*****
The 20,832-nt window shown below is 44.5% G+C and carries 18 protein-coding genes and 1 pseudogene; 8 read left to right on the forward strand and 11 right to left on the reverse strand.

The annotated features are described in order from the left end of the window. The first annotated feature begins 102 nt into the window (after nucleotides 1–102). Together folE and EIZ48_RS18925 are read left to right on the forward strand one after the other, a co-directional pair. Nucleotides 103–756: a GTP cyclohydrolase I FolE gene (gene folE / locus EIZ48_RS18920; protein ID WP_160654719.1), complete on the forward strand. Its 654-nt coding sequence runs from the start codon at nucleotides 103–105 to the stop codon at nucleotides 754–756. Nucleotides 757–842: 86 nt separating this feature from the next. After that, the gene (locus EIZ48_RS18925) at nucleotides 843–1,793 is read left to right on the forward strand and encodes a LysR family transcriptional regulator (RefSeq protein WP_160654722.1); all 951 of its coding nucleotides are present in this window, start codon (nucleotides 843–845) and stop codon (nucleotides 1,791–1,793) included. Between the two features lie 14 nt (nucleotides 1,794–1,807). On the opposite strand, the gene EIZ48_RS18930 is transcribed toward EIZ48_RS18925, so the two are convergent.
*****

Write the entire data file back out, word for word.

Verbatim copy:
The 20,832-nt window shown below is 44.5% G+C and carries 18 protein-coding genes and 1 pseudogene; 8 read left to right on the forward strand and 11 right to left on the reverse strand.

The annotated features are described in order from the left end of the window. The first annotated feature begins 102 nt into the window (after nucleotides 1–102). Together folE and EIZ48_RS18925 are read left to right on the forward strand one after the other, a co-directional pair. Nucleotides 103–756: a GTP cyclohydrolase I FolE gene (gene folE / locus EIZ48_RS18920; protein ID WP_160654719.1), complete on the forward strand. Its 654-nt coding sequence runs from the start codon at nucleotides 103–105 to the stop codon at nucleotides 754–756. Nucleotides 757–842: 86 nt separating this feature from the next. After that, the gene (locus EIZ48_RS18925) at nucleotides 843–1,793 is read left to right on the forward strand and encodes a LysR family transcriptional regulator (RefSeq protein WP_160654722.1); all 951 of its coding nucleotides are present in this window, start codon (nucleotides 843–845) and stop codon (nucleotides 1,791–1,793) included. Between the two features lie 14 nt (nucleotides 1,794–1,807). On the opposite strand, the gene EIZ48_RS18930 is transcribed toward EIZ48_RS18925, so the two are convergent.